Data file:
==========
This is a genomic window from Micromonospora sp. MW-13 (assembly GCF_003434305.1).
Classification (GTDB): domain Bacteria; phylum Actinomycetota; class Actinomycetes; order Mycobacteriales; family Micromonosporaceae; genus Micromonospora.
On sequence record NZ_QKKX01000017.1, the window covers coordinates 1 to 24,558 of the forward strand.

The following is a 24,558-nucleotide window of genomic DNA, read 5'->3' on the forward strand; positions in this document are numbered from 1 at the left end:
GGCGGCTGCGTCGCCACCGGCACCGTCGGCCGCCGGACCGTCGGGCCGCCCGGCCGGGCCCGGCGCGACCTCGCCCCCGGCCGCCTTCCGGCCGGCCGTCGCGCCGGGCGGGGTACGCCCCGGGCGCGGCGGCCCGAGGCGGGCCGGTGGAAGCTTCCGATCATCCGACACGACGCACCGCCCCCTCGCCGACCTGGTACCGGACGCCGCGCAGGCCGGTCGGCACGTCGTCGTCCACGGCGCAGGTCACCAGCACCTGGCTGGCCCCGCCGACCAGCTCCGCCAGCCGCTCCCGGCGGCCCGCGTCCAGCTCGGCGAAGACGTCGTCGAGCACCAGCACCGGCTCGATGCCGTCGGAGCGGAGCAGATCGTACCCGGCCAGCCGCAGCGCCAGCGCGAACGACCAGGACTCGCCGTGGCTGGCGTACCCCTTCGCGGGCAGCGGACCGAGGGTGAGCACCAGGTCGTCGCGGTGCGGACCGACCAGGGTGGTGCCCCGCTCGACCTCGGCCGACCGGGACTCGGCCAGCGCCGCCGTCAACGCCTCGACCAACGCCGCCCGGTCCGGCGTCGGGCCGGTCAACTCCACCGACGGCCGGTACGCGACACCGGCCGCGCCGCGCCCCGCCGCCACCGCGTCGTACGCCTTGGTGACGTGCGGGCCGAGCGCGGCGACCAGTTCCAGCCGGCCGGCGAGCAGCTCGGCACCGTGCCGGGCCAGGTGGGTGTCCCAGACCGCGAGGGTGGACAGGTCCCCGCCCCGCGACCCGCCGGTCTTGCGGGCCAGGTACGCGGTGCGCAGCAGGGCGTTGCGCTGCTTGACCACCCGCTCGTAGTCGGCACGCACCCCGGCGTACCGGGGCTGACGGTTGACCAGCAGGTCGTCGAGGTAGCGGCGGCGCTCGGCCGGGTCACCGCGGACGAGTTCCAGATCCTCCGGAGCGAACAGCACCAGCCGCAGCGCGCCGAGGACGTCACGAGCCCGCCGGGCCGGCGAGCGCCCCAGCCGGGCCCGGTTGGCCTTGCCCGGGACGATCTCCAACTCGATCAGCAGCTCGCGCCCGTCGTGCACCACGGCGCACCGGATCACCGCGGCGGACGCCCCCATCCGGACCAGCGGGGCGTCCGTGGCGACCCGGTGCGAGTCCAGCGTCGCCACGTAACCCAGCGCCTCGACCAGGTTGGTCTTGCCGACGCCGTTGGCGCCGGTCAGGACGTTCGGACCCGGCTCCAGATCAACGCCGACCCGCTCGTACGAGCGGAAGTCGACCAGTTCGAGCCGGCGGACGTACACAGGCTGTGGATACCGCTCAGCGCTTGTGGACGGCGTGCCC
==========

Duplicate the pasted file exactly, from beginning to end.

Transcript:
This is a genomic window from Micromonospora sp. MW-13 (assembly GCF_003434305.1).
Classification (GTDB): domain Bacteria; phylum Actinomycetota; class Actinomycetes; order Mycobacteriales; family Micromonosporaceae; genus Micromonospora.
On sequence record NZ_QKKX01000017.1, the window covers coordinates 1 to 24,558 of the forward strand.

The following is a 24,558-nucleotide window of genomic DNA, read 5'->3' on the forward strand; positions in this document are numbered from 1 at the left end:
GGCGGCTGCGTCGCCACCGGCACCGTCGGCCGCCGGACCGTCGGGCCGCCCGGCCGGGCCCGGCGCGACCTCGCCCCCGGCCGCCTTCCGGCCGGCCGTCGCGCCGGGCGGGGTACGCCCCGGGCGCGGCGGCCCGAGGCGGGCCGGTGGAAGCTTCCGATCATCCGACACGACGCACCGCCCCCTCGCCGACCTGGTACCGGACGCCGCGCAGGCCGGTCGGCACGTCGTCGTCCACGGCGCAGGTCACCAGCACCTGGCTGGCCCCGCCGACCAGCTCCGCCAGCCGCTCCCGGCGGCCCGCGTCCAGCTCGGCGAAGACGTCGTCGAGCACCAGCACCGGCTCGATGCCGTCGGAGCGGAGCAGATCGTACCCGGCCAGCCGCAGCGCCAGCGCGAACGACCAGGACTCGCCGTGGCTGGCGTACCCCTTCGCGGGCAGCGGACCGAGGGTGAGCACCAGGTCGTCGCGGTGCGGACCGACCAGGGTGGTGCCCCGCTCGACCTCGGCCGACCGGGACTCGGCCAGCGCCGCCGTCAACGCCTCGACCAACGCCGCCCGGTCCGGCGTCGGGCCGGTCAACTCCACCGACGGCCGGTACGCGACACCGGCCGCGCCGCGCCCCGCCGCCACCGCGTCGTACGCCTTGGTGACGTGCGGGCCGAGCGCGGCGACCAGTTCCAGCCGGCCGGCGAGCAGCTCGGCACCGTGCCGGGCCAGGTGGGTGTCCCAGACCGCGAGGGTGGACAGGTCCCCGCCCCGCGACCCGCCGGTCTTGCGGGCCAGGTACGCGGTGCGCAGCAGGGCGTTGCGCTGCTTGACCACCCGCTCGTAGTCGGCACGCACCCCGGCGTACCGGGGCTGACGGTTGACCAGCAGGTCGTCGAGGTAGCGGCGGCGCTCGGCCGGGTCACCGCGGACGAGTTCCAGATCCTCCGGAGCGAACAGCACCAGCCGCAGCGCGCCGAGGACGTCACGAGCCCGCCGGGCCGGCGAGCGCCCCAGCCGGGCCCGGTTGGCCTTGCCCGGGACGATCTCCAACTCGATCAGCAGCTCGCGCCCGTCGTGCACCACGGCGCACCGGATCACCGCGGCGGACGCCCCCATCCGGACCAGCGGGGCGTCCGTGGCGACCCGGTGCGAGTCCAGCGTCGCCACGTAACCCAGCGCCTCGACCAGGTTGGTCTTGCCGACGCCGTTGGCGCCGGTCAGGACGTTCGGACCCGGCTCCAGATCAACGCCGACCCGCTCGTACGAGCGGAAGTCGACCAGTTCGAGCCGGCGGACGTACACAGGCTGTGGATACCGCTCAGCGCTTGTGGACGGCGTGCCC